Faith, fortune and sculptor Michael Cacnio’s zodiacBy Johnathan Libarios Rondina
Philippine Daily Inquirer
Most people are surprised to know that renowned sculptor Michael Cacnio is a pastor who has been involved in the Christian ministry for the past 25 years.
Guided by faith and Scripture, he has established a reputation for being one of the country’s leading figures in brass sculpture in a career that spans over two decades.
In “True to Form,” his latest exhibit at SM Megamall’s Gallery Nine, Cacnio weighs in on popular faith, folklore and fortuity through an arresting assemblage of characters inspired by the Chinese zodiac.
It’s a peculiar choice of subject, given the artist’s religious background, but rendered nonetheless with Cacnio’s trademark playfulness and attention to detail.
“The Chinese influence is very evident in the Filipino way of life,” says Cacnio, whose wife, Tess, is half-Chinese. “From romantic compatibility to spatial design management, people refer to Chinese signs and rituals in their pursuit of fortune and happiness,” he adds.
Although steadfast in his Christian faith, Cacnio admits to a cultural and artistic curiosity for superstition and popular-belief systems.
According to one Chinese legend, the Buddha summoned creatures of the animal kingdom to his temple. The animals, using a combination of skill, cunning, mischief and virtue, raced their way to the palace. The order in which they arrived determined their place in the Chinese zodiac calendar. The rat arrived first, followed in order by the ox, rabbit, tiger, dragon, snake, horse, ram, monkey, rooster, dog and pig.
The animal year under which a person was born is called his or her benming nian. It is believed the animal year affects a person’s character in the same manner astrological signs do in the Western zodiac.
Challenge of form
Cacnio was born in 1969, the Year of the Rooster, which is coincidentally an iconic element in his own oeuvre.
As a child growing up in Malabon in the 1970s, Cacnio remembers the wild revelry of the traditional Filipino sabong. These cockfights also graced many of the paintings of his father, Angel Cacnio, master-painter of Filipino folk culture and traditions.
Although familiar with the rooster, the exhibit presented Cacnio with the challenge of working on other animals he had not previously sculpted.
“It was difficult because each animal has different characteristics in terms of texture, weight and proportion,” he says.
For this exhibit, Cacnio renders the rooster in his trademark style of three-dimensional patchwork in brass, giving it a quiet air of pride and confidence. The monkey, in Cacnio’s zodiac, navigates a branch, nestled within intricate foliage.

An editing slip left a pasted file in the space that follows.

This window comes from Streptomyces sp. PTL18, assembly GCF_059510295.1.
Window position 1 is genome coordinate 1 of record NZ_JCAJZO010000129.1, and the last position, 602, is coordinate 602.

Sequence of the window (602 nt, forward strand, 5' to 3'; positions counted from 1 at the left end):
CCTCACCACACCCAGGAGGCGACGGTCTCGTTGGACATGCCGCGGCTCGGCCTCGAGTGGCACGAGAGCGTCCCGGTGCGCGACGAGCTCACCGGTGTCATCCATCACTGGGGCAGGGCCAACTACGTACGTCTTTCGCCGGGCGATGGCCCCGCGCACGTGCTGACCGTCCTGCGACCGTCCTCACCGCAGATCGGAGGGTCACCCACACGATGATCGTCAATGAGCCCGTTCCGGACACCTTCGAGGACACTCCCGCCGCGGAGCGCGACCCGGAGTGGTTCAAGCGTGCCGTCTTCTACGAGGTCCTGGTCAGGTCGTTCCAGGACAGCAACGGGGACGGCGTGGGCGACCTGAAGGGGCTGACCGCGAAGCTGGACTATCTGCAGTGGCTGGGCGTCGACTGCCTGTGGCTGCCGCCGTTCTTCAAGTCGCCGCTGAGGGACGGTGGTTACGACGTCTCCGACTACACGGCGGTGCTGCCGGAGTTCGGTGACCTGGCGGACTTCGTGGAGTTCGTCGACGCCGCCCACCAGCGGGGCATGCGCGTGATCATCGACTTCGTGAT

The snake and dragon seductively slither, mimicking the infinity symbol thought to bring luck and prosperity.
This collection also showcases Cacnio’s experiments with the more traditional and laborious technique of casting. In his depictions of the dog, ox, ram and horse, all rendered in this mould, the artist achieves the well-measured equilibrium between force, strength and grace.
His dog, as such, is alert, loyal. Both the ox and ram are handsome, fierce, but not brutish. The horse, more figurative this time than in previous renderings, is wild and free.
At 44, Cacnio displays the jovial countenance of a 25-year old. Many of his works are depictions of the humorous and whimsical. In his latest collection, the artist re-imagines some of the more popular signifiers of superstition.
Thus, the piggy bank becomes the pig that jumps out of a coin; the rat is a found object that resembles a computer mouse; and the rabbit is stuck inside a magician’s hat.
The show’s undoubted centerpiece, however, is the tiger, which the sculptor vests with a profound sense of intelligence and subdued but dangerous energy.
In “True to Form” Cacnio exhibits a propensity for trying out new things, for going out of his comfort zone both technically and thematically. Thus far, he has incorporated colored glass, light, and even Lego bricks in his sculptures.
He has also not shied away from social realism, conjuring sculptural introspections on such subjects as despair and social inequity.
Still, his signature tabletop pieces depicting idyllic Filipino everyday life remain popular among collectors, works he continues to produce for personal reasons.
“Art,” he says, “is history frozen in time.”
“True to Form” is on view at Gallery Nine, 4/L, SM Megamall, Bldg. A, Pasig, until March 5. Call 910.8016. E-mail the author at firstname.lastname@example.org.